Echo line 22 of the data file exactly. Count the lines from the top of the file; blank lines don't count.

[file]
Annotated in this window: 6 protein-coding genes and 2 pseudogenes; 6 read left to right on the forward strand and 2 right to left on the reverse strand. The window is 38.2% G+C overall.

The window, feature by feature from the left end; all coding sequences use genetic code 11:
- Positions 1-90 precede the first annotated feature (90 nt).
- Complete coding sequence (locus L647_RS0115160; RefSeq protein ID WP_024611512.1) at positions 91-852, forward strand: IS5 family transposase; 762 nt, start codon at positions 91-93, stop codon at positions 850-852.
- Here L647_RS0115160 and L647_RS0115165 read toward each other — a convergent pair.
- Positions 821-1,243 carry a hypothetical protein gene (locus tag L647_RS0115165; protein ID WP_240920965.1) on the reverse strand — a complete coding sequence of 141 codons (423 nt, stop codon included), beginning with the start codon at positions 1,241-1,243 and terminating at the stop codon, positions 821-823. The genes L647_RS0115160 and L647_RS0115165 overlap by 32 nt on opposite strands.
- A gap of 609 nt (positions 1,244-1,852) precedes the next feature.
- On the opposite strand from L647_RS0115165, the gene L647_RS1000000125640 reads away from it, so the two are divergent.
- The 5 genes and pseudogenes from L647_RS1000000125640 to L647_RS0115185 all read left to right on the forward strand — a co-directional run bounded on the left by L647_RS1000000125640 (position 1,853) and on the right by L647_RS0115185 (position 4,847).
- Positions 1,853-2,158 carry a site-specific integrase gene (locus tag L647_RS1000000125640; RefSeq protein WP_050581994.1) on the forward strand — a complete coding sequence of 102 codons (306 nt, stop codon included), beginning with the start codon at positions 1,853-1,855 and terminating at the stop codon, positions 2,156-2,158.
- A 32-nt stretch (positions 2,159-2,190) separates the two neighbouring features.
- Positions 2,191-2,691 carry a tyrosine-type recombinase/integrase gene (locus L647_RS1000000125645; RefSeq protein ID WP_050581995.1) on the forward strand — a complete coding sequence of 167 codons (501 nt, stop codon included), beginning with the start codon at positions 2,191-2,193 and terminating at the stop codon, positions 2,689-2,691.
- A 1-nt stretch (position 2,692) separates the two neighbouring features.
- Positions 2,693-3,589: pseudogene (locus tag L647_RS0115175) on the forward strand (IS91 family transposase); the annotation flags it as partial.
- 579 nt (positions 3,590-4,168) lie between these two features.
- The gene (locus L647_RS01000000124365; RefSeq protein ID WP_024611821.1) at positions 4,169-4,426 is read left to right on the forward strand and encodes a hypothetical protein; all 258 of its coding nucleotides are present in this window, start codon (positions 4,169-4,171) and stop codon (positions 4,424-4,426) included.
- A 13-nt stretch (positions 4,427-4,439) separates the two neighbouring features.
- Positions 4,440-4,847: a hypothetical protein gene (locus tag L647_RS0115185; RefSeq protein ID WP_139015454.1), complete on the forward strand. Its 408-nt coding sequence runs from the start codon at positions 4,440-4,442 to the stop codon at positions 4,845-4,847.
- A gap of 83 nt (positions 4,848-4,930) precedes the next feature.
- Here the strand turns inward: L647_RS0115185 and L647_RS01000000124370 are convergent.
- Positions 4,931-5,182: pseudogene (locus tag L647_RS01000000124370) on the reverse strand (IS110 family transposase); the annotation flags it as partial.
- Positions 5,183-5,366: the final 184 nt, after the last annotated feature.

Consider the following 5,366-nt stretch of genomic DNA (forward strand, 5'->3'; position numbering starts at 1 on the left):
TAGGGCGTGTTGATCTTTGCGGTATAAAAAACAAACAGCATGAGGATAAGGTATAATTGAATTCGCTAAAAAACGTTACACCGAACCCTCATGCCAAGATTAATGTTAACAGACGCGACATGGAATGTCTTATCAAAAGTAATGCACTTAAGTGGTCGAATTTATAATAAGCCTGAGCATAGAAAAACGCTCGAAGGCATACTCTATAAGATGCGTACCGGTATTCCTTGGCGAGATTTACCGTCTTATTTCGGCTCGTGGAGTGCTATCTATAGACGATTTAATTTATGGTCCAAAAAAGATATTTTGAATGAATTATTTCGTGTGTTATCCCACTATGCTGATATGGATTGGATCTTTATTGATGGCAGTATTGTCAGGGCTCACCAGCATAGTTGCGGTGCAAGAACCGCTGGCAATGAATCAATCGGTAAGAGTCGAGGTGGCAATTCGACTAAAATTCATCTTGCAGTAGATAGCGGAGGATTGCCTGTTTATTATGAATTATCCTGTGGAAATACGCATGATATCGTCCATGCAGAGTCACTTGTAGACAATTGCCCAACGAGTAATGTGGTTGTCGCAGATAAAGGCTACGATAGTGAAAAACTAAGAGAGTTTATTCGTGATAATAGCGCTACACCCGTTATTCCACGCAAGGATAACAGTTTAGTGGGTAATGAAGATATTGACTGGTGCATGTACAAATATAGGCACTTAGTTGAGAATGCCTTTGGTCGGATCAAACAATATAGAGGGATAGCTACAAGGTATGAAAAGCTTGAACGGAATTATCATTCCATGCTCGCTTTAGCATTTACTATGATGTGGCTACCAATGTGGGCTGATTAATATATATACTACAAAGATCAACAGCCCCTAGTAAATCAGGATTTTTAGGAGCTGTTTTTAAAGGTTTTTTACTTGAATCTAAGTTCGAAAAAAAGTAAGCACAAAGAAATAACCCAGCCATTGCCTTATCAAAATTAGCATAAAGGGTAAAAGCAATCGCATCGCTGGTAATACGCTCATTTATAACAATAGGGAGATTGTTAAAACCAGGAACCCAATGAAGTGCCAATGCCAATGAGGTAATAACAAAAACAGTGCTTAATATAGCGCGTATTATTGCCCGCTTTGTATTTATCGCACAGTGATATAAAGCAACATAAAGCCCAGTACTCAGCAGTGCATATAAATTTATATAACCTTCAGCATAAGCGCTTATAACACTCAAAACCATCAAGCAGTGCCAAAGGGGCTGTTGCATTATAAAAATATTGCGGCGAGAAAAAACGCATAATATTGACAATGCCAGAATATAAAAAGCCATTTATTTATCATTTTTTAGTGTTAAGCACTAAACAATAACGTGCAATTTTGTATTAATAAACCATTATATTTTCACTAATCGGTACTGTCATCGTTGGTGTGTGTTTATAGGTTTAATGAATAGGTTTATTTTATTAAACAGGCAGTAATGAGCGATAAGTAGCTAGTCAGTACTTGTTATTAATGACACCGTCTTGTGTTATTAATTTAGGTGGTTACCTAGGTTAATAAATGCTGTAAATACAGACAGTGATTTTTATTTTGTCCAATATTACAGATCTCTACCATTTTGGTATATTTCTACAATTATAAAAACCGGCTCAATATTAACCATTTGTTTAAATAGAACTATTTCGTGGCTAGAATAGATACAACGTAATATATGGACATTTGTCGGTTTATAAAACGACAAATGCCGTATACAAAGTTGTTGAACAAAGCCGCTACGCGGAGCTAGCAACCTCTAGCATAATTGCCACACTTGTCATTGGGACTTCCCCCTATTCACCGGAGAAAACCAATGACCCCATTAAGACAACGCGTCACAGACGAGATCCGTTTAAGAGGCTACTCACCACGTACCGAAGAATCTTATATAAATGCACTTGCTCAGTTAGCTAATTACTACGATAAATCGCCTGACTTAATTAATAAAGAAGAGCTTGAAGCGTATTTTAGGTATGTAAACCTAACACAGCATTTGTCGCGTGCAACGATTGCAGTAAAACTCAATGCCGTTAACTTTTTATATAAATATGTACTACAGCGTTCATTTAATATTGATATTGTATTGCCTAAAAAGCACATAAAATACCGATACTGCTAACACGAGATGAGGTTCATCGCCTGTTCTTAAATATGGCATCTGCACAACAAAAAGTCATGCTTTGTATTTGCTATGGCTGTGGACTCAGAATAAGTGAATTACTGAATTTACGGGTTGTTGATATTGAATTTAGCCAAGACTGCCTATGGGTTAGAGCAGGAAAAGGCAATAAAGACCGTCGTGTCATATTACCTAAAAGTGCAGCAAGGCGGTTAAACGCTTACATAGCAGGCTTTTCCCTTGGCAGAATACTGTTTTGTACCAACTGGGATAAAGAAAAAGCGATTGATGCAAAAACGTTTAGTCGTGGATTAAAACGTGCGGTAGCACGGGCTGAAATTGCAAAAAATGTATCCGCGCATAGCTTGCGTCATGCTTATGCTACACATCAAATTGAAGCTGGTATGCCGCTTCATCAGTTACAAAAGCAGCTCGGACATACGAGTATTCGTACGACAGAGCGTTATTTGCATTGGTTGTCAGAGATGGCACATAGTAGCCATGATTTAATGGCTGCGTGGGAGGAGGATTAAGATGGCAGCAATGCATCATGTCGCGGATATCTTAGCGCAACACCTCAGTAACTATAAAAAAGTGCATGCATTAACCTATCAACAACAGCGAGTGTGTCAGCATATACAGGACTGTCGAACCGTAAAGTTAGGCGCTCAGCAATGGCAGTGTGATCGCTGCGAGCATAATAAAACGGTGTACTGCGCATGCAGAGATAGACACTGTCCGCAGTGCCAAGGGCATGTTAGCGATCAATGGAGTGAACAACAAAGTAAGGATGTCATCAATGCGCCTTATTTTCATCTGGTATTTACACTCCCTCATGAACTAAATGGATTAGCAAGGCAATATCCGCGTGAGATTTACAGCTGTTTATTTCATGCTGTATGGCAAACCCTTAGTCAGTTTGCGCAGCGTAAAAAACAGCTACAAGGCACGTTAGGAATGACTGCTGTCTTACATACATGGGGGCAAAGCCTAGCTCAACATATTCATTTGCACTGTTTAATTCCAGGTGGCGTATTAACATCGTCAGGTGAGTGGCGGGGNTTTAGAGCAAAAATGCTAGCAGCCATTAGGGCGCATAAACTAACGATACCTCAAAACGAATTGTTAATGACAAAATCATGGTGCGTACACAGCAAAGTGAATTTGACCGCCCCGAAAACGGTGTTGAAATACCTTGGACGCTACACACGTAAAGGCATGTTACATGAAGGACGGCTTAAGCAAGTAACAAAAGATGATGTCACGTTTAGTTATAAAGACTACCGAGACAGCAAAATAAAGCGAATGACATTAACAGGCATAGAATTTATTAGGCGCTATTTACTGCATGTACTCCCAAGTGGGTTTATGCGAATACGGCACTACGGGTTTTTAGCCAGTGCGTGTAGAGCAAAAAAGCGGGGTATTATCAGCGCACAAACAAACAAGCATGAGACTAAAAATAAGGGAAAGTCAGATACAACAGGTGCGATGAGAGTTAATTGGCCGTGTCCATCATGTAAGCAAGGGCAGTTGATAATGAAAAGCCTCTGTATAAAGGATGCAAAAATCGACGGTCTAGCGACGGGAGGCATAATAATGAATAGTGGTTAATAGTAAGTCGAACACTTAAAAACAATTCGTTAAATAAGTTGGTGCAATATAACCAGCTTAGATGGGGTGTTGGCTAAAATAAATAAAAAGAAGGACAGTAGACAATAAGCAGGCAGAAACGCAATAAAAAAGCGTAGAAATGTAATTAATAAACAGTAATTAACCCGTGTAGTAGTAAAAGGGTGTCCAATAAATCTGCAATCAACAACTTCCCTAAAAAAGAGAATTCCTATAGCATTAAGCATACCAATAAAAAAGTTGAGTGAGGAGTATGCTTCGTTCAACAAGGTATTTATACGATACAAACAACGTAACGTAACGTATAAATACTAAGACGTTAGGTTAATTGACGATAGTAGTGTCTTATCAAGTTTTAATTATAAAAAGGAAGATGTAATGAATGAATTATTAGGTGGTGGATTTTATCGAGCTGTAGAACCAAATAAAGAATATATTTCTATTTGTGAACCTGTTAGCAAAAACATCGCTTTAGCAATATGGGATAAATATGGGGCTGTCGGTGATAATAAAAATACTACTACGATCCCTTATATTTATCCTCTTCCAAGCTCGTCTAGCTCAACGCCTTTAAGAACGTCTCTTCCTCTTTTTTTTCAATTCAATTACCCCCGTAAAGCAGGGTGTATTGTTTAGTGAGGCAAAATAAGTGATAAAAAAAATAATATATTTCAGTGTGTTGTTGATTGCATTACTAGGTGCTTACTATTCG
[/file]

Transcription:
- Positions 5,183-5,366: the final 184 nt, after the last annotated feature.